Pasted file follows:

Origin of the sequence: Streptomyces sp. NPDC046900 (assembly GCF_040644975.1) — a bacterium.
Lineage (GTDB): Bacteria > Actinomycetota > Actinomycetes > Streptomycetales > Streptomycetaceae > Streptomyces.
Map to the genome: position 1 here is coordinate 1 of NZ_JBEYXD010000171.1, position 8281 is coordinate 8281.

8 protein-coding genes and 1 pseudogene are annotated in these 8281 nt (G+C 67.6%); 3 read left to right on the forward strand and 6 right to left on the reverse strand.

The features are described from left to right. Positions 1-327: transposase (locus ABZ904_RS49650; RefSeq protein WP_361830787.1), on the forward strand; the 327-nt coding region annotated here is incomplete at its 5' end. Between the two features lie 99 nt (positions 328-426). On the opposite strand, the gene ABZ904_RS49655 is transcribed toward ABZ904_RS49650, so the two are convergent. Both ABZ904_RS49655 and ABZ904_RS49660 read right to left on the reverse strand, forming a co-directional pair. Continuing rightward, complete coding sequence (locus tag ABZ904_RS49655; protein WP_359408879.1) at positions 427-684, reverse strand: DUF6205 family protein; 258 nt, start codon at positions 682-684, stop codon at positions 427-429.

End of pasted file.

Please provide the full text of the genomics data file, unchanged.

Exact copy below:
Origin of the sequence: Streptomyces sp. NPDC046900 (assembly GCF_040644975.1) — a bacterium.
Lineage (GTDB): Bacteria > Actinomycetota > Actinomycetes > Streptomycetales > Streptomycetaceae > Streptomyces.
Map to the genome: position 1 here is coordinate 1 of NZ_JBEYXD010000171.1, position 8281 is coordinate 8281.

8 protein-coding genes and 1 pseudogene are annotated in these 8281 nt (G+C 67.6%); 3 read left to right on the forward strand and 6 right to left on the reverse strand.

The features are described from left to right. Positions 1-327: transposase (locus ABZ904_RS49650; RefSeq protein WP_361830787.1), on the forward strand; the 327-nt coding region annotated here is incomplete at its 5' end. Between the two features lie 99 nt (positions 328-426). On the opposite strand, the gene ABZ904_RS49655 is transcribed toward ABZ904_RS49650, so the two are convergent. Both ABZ904_RS49655 and ABZ904_RS49660 read right to left on the reverse strand, forming a co-directional pair. Continuing rightward, complete coding sequence (locus tag ABZ904_RS49655; protein WP_359408879.1) at positions 427-684, reverse strand: DUF6205 family protein; 258 nt, start codon at positions 682-684, stop codon at positions 427-429.